A big part of ACSA’s political clout comes from our PAC – but don’t worry, getting caught up to speed is as easy as 1, 2, 3!


Before we get to the “Who,” there are some preliminary “What” questions we should answer.

What is a PAC?
A Political Action Committee (PAC) is a popular term for a political committee organized for the purpose of raising and spending money to elect and defeat candidates. The first PAC was formed in 1944, by the Congress of Industrial Organizations (CIO), in order to raise money for the re-election of President Franklin D. Roosevelt. Since then PACs have become the political vehicle that allows millions of Americans to be involved in the political process and in supplying needed resources for increasingly expensive modern campaigns.

What can we do with our PAC?

Most PACs represent business, associations, labor or ideological interests. PACs are a way for employees and association members to aggregate their small individual donations to compete with the larger interests, and do so in ways that are transparent and appropriately limited. ACSA has two PACs – a Candidate PAC and an Issues PAC. Our Candidate PAC is specifically used to support candidates running for state legislative offices and constitutional offices (i.e. governor or state superintendent of public instruction). The Issues PAC is used to give civic donations, participate in legislative caucus activities, pay our political and campaign consultations and when supporting and/or opposing ballot initiatives. ACSA does not have a federal PAC.

What does having a PAC mean for ACSA members?
Having a political action fund is important for ACSA members for a multitude of reasons, the foremost being that the voices of California students and school leaders have an avenue that leads directly to the state Legislature. ACSA’s PACs are assets that, when used in coordination with policy advocacy, can be extremely effective. In a political atmosphere where the squeakiest wheel gets the grease, the strategic use of PAC dollars can be an effective way of getting your voice heard. (see info graphic above)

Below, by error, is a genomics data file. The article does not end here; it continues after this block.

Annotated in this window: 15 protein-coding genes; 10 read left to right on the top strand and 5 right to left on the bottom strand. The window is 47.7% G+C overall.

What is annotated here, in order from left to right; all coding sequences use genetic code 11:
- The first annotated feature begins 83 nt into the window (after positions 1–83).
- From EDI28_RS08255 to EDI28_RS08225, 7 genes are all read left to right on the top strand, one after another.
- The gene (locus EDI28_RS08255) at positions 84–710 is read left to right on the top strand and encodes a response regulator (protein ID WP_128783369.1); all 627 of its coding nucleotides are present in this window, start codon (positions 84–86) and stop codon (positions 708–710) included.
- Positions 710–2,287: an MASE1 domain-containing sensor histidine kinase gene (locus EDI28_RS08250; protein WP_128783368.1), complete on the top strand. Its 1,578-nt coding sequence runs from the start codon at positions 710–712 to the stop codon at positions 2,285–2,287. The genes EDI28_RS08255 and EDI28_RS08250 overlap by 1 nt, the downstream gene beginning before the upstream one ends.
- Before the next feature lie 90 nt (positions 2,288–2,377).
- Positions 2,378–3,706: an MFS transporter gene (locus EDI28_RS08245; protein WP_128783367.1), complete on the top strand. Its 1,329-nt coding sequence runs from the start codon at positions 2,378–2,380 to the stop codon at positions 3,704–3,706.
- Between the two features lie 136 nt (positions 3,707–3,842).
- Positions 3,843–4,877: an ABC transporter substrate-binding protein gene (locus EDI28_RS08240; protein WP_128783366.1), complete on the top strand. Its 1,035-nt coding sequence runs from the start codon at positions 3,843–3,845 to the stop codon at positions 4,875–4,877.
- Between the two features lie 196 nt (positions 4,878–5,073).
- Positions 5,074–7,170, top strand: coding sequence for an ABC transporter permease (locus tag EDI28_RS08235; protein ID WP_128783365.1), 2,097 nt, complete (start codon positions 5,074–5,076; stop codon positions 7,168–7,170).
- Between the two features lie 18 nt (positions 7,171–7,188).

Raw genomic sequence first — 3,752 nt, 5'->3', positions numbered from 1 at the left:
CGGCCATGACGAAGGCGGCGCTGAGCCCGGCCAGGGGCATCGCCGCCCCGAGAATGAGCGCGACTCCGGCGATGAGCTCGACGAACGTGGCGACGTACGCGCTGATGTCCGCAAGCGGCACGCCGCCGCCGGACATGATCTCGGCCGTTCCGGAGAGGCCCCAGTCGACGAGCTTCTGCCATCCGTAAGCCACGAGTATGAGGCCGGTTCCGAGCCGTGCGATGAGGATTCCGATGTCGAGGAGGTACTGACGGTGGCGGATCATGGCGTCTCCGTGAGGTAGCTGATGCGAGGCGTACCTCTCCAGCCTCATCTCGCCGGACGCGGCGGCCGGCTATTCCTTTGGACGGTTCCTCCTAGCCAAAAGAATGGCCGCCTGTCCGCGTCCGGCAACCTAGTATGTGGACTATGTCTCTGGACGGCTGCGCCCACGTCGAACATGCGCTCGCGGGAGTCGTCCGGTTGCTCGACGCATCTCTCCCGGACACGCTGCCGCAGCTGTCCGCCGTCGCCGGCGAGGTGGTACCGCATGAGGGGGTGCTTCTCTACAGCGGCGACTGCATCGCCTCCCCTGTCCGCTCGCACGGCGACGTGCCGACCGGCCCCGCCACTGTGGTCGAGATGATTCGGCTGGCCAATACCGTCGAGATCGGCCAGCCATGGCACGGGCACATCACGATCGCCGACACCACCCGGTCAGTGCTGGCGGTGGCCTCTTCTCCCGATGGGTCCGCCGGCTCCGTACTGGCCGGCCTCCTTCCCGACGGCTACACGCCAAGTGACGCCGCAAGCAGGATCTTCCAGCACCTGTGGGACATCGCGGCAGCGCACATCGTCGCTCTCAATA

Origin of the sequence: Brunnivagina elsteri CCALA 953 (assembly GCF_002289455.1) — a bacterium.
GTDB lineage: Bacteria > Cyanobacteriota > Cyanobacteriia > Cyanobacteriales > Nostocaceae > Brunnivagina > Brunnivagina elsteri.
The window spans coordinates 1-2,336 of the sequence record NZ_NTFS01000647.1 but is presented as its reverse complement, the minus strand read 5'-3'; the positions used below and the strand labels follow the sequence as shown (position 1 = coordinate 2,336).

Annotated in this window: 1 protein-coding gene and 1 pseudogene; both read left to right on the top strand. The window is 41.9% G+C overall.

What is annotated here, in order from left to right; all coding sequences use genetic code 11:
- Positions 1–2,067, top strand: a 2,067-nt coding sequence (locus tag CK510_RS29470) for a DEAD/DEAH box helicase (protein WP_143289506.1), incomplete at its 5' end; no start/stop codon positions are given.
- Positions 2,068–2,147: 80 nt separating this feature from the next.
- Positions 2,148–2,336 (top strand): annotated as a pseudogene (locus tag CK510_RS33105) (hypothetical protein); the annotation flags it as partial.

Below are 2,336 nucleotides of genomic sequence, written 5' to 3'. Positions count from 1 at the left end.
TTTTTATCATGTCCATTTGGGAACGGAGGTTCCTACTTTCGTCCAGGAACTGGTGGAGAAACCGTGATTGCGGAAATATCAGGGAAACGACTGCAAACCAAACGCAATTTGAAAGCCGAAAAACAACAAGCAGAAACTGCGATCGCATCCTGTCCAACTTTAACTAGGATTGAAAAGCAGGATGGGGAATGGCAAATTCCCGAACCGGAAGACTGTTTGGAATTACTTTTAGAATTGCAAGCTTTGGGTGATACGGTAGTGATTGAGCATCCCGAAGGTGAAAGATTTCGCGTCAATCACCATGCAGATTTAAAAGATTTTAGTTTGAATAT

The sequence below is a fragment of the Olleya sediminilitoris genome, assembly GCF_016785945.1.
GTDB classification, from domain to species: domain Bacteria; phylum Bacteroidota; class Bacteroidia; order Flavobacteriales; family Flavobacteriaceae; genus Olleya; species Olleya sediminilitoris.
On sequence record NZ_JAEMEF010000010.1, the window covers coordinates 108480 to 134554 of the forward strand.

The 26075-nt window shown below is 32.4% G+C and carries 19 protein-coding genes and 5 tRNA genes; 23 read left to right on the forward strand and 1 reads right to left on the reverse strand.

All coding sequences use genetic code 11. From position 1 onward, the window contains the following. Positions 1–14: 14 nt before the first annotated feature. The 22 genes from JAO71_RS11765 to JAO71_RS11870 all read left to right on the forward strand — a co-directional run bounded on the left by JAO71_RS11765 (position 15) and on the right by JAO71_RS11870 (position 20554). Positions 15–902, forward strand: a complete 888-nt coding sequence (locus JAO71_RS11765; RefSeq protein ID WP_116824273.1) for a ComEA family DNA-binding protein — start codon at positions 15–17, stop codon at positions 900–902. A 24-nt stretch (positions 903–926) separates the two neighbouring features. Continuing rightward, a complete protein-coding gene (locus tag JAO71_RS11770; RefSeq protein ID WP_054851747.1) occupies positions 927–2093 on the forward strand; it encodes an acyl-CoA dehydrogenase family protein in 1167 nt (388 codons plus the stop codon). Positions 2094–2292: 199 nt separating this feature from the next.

Who else has a PAC?

Some other notable organizations with very effective PACs are: California School Employees Association (CSEA), Police Officers Research Association of California (PORAC), California Hospital Association (CHA), California Teachers Association (CTA), CA Association of Realtors, and many others. Each organization uses their political dollars to enhance their advocacy efforts and advance the goals of their organization.


Where is our PAC headed in the future?

Since its inception, ACSA’s political accounts have been modestly funded when compared to similarly sized associations and unions. As ACSA strive to be “the authoritative advocates for all matters pertaining to education and its leaders,” ACSA must continue to strategically position itself to become more politically influential. ACSA members can help by electing to make a contribution to ACSA’s PAC. This enables the ACSA PAC to become more robust and politically powerful.

If you have any questions, please reach out to Suzanne Caffrey at scaffrey(at)acsa.org.

ACSA's PAC: Who, What and Where